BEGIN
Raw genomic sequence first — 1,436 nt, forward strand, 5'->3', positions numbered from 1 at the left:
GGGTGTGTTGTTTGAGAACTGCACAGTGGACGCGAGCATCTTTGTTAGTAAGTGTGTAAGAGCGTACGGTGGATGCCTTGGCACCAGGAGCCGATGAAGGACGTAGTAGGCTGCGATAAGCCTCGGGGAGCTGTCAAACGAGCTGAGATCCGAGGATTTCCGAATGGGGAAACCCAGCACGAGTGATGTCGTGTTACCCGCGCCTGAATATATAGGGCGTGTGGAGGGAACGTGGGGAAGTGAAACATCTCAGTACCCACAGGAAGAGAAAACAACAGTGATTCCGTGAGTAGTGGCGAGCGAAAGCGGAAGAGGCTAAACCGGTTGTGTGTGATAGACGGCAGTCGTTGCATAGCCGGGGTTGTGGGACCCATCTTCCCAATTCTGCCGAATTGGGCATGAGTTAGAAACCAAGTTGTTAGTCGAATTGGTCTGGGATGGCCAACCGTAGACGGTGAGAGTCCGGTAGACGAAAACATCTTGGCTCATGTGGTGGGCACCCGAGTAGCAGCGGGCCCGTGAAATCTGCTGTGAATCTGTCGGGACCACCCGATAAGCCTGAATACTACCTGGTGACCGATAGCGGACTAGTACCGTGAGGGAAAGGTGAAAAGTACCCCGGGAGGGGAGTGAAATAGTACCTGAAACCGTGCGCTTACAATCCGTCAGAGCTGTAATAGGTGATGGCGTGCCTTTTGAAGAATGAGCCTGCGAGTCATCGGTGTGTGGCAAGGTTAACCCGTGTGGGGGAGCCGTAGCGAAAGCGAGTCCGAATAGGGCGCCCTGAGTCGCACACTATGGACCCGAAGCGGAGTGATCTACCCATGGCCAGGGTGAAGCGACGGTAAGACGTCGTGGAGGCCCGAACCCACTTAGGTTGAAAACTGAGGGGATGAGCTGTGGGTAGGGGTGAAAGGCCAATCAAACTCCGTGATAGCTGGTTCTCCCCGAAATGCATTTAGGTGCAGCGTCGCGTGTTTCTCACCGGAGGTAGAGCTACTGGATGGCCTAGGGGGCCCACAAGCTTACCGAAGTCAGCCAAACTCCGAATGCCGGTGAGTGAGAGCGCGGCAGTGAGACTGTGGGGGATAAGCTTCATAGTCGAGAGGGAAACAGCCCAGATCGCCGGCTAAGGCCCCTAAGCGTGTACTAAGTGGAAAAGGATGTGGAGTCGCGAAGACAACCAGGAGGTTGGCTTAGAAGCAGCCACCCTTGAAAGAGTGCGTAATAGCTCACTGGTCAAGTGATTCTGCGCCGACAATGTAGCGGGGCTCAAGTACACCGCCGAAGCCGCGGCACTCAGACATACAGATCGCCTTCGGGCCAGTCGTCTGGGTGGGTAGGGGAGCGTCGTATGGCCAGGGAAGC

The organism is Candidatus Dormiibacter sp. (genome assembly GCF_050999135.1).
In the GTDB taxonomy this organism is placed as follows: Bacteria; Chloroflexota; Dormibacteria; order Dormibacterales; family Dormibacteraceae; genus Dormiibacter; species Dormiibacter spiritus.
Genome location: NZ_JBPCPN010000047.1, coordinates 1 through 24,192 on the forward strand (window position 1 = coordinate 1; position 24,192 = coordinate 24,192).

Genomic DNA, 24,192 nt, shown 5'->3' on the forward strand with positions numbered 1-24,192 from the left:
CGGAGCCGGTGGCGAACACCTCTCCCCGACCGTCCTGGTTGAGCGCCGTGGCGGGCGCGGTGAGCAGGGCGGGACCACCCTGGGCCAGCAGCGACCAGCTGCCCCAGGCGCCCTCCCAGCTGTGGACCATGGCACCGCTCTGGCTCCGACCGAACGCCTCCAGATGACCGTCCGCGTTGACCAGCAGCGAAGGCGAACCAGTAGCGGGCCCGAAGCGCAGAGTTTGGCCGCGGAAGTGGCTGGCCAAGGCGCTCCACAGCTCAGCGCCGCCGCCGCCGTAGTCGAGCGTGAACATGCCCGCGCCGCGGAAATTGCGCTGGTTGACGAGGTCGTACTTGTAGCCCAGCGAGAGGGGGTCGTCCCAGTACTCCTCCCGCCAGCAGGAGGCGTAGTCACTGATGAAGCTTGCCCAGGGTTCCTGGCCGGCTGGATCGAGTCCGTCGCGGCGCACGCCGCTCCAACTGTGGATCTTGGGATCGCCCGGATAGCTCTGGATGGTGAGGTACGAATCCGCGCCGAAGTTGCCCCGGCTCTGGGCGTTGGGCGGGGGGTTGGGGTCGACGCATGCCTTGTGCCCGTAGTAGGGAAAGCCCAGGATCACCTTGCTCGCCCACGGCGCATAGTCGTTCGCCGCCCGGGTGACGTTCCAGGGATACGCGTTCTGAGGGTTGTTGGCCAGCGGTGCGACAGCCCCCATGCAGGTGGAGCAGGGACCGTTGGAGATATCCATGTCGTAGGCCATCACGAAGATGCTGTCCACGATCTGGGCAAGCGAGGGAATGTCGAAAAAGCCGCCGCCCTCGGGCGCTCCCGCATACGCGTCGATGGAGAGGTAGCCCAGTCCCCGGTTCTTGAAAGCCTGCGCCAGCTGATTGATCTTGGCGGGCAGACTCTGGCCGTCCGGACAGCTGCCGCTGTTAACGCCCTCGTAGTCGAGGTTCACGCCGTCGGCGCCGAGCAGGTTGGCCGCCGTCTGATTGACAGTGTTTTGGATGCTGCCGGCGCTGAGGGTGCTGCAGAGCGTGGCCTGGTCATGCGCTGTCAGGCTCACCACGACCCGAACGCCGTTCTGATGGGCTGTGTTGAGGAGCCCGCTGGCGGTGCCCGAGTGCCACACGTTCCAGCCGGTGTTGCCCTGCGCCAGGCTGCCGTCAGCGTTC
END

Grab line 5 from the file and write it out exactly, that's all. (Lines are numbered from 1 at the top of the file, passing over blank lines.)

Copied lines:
Genome location: NZ_JBPCPN010000047.1, coordinates 1 through 24,192 on the forward strand (window position 1 = coordinate 1; position 24,192 = coordinate 24,192).